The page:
October 08, 2018
One of the major themes of the 2018 NFL season, league-wide, has been the enforcement of laughable roughing the passer calls, whether they be for accidental and/or harmless contact with a quarterback's helmet, any kind of contact with the quarterback's leg below the knees, or landing on the quarterback with body weight.
It was easily predictable that bad roughing the passer calls were going to affect the outcomes of games across the league, and that is exactly what has happened.
On Sunday against the Minnesota Vikings, the Philadelphia Eagles were affected by an absolutely atrocious roughing the passer call on Michael Bennett, when Bennett legally hit Kirk Cousins on his rear end -- a perfectly acceptable strike zone spot to hit the passer -- before sliding down Cousins' legs while going to the ground. He then wrapped up Cousins' ankles, causing Cousins to fall gently to the Lincoln Financial Field turf.
The NFL rule book states the following, as it pertains to the quarterback's knees:
A rushing defender is prohibited from forcibly hitting in the knee area or below a passer who has one or both feet on the ground, even if the initial contact is above the knee. It is not a foul if the defender is blocked (or fouled) into the passer and has no opportunity to avoid him.
1. A defender cannot initiate a roll or lunge and forcibly hit the passer in the knee area or below, even if he is being contacted by another player.
2. It is not a foul if the defender swipes or grabs a passer in the knee area or below in an attempt to tackle him, provided he does not make forcible contact with the helmet, shoulder, chest, or forearm.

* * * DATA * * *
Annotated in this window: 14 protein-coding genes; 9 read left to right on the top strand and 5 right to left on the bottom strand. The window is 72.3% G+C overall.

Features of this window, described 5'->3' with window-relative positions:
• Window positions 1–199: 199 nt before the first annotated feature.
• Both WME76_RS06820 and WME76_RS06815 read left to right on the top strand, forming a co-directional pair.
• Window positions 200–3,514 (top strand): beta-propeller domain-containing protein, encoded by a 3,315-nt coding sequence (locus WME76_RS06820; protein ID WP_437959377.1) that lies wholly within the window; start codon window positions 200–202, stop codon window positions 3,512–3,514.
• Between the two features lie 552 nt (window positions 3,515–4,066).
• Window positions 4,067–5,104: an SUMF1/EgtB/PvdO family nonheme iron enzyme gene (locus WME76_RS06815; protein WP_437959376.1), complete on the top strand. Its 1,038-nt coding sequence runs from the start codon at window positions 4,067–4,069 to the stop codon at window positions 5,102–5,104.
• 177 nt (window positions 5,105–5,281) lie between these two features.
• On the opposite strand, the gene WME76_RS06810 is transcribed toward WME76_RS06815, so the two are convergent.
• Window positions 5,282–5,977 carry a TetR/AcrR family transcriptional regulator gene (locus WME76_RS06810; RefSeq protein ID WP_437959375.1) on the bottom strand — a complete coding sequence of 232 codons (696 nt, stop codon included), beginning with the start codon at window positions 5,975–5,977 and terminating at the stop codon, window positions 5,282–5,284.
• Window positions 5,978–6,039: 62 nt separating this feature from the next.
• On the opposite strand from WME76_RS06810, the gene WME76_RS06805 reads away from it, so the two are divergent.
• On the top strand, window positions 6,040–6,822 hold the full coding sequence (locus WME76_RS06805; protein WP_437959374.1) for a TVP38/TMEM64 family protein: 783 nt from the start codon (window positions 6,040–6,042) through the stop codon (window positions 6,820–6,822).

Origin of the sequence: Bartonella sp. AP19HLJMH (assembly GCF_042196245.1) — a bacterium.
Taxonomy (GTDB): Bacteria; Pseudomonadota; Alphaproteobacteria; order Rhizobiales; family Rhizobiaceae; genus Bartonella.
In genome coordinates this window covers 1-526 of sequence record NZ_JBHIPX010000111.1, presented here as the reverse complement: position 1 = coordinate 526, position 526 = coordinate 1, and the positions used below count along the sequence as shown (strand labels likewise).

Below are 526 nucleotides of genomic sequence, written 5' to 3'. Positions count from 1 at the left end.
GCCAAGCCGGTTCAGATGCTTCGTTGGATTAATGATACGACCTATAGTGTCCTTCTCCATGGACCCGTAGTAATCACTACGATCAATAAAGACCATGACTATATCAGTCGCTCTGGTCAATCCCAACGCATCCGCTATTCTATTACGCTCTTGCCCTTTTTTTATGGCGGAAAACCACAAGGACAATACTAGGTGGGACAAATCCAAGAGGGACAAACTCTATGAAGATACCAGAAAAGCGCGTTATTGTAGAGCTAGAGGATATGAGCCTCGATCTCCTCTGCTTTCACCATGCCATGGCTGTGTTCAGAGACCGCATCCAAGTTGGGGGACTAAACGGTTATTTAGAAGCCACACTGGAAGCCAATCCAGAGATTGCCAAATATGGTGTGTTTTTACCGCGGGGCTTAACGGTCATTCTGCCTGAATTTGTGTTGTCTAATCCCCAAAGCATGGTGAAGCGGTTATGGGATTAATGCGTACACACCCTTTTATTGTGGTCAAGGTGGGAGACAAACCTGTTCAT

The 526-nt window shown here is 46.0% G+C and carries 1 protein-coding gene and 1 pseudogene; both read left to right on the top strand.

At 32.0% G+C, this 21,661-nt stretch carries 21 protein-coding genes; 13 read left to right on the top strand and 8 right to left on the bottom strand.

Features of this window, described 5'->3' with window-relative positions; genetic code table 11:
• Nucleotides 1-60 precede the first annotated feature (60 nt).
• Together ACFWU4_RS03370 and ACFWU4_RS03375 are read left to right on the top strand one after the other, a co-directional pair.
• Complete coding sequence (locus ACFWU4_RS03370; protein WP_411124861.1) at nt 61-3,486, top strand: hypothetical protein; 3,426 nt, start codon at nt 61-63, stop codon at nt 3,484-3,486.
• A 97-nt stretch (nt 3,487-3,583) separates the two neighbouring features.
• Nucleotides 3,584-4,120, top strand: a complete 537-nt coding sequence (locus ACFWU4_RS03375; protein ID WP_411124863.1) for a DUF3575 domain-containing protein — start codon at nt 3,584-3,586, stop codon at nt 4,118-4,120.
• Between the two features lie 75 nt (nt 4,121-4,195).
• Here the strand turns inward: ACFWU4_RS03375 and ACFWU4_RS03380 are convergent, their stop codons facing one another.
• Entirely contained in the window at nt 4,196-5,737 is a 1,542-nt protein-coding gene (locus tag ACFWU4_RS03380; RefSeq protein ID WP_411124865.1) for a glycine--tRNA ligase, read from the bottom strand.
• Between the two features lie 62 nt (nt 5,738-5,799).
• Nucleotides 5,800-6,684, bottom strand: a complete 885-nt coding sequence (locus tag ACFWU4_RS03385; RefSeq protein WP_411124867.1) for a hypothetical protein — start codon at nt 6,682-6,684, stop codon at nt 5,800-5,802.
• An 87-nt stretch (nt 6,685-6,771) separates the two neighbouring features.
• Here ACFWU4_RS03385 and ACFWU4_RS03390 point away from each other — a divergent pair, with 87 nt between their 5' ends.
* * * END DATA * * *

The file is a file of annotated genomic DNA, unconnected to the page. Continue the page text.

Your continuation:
After the game, referee Walt Coleman defended his call to a pool reporter.
"He went low into the quarterback's knees with his shoulder, with force," Coleman said. "And the rule is that you cannot hit the quarterback low at the knee area or below with force. He got him there with his shoulder, so that's what I had as far as roughing the passer."
That's simply not at all what happened on the play. No forcible contact was made to Cousins' knees or anywhere below them.
Had Coleman not made his call, the Vikings would have been in a 3rd and 14 situation from the Eagles' 31 yard line. Instead, they were rewarded with a 1st and 10 from the Eagles' 11, and they scored a touchdown two plays later.
The horrendous roughing calls are one thing. However, what's worse is that the NFL isn't making roughing the passer calls with any kind of consistency.
Going back another week, in the Eagles' loss to the Tennessee Titans, Harold Landry beat Lane Johnson around the edge, and violently struck Carson Wentz in the head.
This wasn't roughing the passer last week: pic.twitter.com/kj0oqn4FJZ— Jimmy Kempski (@JimmyKempski) October 7, 2018
Even if accidental, that is a foul, as Dean Blandino, the NFL's former Vice President of Officiating (and current FOX Sports officiating analyst) confirmed.
Yes that’s a foul. Forcible contact to the head while QB is in passing posture.— Dean Blandino (@DeanBlandino) October 3, 2018
That play resulted in a strip sack of Wentz, recovered by the Titans, who then scored a field goal on their ensuing drive.
The Eagles are 2-3, and they deserve to be because they have played like a 2-3 team. However, inconsistent roughing the passer enforcement has to be infuriating for football fans, league-wide, as they are wrongfully affecting the outcomes of games.
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